4 Min Read
* Risk aversion ebbs slightly after delay in US healthcare vote
* USD up as stocks firm and US yields rise after vote delay
* Uncertainty over Trump administration still limits USD rise
* Dollar/yen on track to lose more than 1 pct on the week
* Aussie hits 8-day low as iron ore prices decline (Updates throughout)
By Shinichi Saoshiro
TOKYO, March 24 (Reuters) - The dollar edged up against the yen and euro on Friday, pulling away from recent lows, but gains were capped as investors focused on a showdown between U.S. President Donald Trump and members of his own party over a new healthcare bill.
Trump warned House Republican lawmakers that he will leave Obamacare in place and move on to tax reform if they do not get behind new healthcare legislation and support it in a vote on Friday.
Postponement of the vote from Thursday initially knocked the dollar and stock markets, but the dollar was given breathing space as Treasury yields turned higher after Wall Street shares trimmed losses to close little changed.
Equities in Asia took heart and firmed on Friday, with Japan's Nikkei rising 1 percent.
"The dollar had been sold on the assumption that the healthcare bill would not pass, but some of those positions look to have been unwound. The market focus appears to have shifted to how Trump can pass the bill, from if he can push the bill through," said Bart Wakabayashi, branch manager for State Street Bank and Trust in Tokyo.
"U.S. yields are higher and it's not hard for dollar/yen to attract bids. It is often overlooked but the dollar continues to enjoy underlying support from widening U.S.-Japanese interest rate spreads."
The dollar was up 0.35 percent at 111.340 yen, pulling back from a four-month low of 110.620 struck overnight.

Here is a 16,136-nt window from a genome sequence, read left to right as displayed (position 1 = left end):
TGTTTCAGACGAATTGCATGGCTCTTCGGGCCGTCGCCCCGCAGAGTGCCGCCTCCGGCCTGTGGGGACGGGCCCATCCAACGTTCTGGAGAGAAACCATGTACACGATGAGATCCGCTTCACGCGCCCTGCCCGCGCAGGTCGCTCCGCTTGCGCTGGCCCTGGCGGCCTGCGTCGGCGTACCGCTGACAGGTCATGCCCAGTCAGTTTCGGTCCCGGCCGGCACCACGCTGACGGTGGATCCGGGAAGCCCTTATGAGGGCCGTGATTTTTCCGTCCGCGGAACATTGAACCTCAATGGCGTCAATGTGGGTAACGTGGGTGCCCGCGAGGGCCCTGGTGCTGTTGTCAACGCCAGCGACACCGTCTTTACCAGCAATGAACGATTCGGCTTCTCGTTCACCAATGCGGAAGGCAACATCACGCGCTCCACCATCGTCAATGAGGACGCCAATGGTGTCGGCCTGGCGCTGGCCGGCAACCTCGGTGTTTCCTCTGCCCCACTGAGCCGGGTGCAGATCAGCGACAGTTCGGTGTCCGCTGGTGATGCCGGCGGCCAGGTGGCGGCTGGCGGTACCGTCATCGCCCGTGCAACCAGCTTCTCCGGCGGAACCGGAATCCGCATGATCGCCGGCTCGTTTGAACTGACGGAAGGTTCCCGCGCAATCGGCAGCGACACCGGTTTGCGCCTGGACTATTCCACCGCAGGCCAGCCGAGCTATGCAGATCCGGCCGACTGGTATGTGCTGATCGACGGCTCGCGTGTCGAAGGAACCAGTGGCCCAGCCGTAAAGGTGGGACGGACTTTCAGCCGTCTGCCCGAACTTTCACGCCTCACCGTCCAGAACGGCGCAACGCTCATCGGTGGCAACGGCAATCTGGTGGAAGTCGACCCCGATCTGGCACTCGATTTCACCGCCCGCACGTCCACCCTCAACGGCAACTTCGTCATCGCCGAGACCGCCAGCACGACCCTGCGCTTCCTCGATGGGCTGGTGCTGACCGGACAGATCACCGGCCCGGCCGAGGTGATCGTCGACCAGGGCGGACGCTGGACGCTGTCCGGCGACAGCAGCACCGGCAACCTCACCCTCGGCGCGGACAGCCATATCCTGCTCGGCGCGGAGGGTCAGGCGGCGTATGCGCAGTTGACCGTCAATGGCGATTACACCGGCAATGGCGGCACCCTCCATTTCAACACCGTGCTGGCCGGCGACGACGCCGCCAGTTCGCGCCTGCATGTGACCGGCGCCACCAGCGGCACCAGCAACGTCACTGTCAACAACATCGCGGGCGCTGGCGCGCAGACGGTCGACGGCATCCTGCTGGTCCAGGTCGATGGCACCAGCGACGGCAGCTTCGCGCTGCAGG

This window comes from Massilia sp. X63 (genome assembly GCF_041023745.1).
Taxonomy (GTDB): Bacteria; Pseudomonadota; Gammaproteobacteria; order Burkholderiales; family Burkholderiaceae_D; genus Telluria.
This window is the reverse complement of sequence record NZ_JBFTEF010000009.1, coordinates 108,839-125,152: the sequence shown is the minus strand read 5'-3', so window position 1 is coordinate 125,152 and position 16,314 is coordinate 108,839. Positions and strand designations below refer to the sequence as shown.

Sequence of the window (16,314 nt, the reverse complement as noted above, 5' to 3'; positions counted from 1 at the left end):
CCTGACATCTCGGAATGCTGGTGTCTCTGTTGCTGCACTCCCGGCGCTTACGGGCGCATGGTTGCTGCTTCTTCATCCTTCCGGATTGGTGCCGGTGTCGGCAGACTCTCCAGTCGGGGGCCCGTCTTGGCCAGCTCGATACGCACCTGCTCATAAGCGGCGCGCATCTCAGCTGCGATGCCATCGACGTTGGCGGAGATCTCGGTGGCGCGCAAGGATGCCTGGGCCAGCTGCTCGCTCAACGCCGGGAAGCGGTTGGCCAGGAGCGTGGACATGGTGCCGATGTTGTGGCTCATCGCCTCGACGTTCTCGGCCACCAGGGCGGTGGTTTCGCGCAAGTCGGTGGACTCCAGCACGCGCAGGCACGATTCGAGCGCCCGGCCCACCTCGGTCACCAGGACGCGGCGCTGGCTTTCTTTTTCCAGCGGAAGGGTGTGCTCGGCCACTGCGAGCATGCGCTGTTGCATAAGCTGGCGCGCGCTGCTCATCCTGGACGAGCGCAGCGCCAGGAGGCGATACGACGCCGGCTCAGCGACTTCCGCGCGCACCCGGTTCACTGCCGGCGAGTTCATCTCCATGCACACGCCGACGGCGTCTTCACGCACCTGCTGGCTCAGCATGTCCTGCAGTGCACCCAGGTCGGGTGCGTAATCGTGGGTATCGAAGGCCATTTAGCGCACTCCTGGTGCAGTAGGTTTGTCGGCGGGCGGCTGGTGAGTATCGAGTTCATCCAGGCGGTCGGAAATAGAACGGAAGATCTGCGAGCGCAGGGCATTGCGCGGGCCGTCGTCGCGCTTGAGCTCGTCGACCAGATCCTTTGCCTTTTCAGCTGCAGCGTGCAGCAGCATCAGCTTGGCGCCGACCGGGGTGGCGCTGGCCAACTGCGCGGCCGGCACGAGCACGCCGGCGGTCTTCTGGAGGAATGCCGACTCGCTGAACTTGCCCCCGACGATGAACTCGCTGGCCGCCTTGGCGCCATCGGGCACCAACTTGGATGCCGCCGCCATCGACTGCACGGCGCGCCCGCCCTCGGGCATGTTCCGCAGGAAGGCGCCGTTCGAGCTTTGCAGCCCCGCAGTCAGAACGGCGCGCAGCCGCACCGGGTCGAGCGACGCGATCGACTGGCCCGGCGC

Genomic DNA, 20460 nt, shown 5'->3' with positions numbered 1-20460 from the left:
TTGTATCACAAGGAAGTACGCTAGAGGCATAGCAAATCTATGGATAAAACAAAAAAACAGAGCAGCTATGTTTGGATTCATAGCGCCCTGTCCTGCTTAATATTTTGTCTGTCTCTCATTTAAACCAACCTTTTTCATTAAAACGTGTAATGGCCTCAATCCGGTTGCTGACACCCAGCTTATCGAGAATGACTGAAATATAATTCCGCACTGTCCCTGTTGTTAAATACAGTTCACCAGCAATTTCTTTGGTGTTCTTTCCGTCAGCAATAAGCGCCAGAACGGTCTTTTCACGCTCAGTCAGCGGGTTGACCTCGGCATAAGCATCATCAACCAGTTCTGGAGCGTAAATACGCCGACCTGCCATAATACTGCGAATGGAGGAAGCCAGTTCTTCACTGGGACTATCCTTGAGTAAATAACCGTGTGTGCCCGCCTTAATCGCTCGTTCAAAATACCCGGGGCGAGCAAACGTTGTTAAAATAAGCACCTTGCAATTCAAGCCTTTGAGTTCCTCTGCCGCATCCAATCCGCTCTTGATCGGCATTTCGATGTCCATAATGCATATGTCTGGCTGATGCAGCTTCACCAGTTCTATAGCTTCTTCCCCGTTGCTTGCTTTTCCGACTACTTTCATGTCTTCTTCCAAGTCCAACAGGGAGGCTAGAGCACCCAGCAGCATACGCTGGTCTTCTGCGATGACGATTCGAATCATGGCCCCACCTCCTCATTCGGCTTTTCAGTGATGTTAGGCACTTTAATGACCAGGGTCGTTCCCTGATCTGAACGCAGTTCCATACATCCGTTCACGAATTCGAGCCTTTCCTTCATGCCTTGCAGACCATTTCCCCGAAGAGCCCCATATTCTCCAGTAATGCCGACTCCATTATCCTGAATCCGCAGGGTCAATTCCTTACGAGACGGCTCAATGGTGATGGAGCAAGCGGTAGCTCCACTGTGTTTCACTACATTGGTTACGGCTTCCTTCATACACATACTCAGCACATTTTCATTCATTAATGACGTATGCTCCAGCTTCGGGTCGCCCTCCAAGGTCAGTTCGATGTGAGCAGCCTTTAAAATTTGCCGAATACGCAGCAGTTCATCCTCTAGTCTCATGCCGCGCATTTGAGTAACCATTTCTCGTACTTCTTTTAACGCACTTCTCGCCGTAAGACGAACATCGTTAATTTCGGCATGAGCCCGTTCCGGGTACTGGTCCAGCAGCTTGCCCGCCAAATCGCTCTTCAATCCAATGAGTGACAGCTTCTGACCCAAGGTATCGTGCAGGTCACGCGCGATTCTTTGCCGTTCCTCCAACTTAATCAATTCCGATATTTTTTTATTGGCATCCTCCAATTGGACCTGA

The U.S. currency was still on track for a 1.2 percent loss against its the yen this week, during which the safe-haven yen benefited from equity market volatility.
The yen has also gained from a scandal involving a land deal that has chipped away support for Prime Minister Shinzo Abe.
While that may appear counterintuitive, the yen has been a safe-haven of choice even when risk events originate domestically.
The currency rallied when a devastating earthquake struck Japan in March 2011 and triggered a nuclear disaster, prompting an intervention by Tokyo to arrest its surge.
The healthcare vote, which had been expected to be an early legislative win for Trump, is seen by investors as a litmus test for his ability to work with Congress and push through key policies such as tax reform and infrastructure spending.
"Even if the bill happens to be passed, any bounce by the dollar is likely to be limited. There are plenty of other issues Trump has to contend with going forward, such as tax reforms," said Ayako Sera, senior market economist at Sumitomo Mitsui Trust.
The dollar index against a basket of major currencies was up 0.2 percent at 99.941. It was on track to lose 0.35 percent this week, during which it stooped to a seven-week low of 99.547.
The euro slipped 0.2 percent to $1.0765. The common currency, which advanced to a seven-week peak of $1.0825 on Wednesday, was headed for a 0.3 percent weekly gain.
The pound was down 0.3 percent at $1.2490. It scaled a one-month high of $1.2532 overnight on upbeat British retail sales data.
The Australian dollar fell to an eight-day low of $0.7610 following a decline in the price of iron ore, the country's key export product. (Reporting by Shinichi Saoshiro; Editing by Eric Meijer)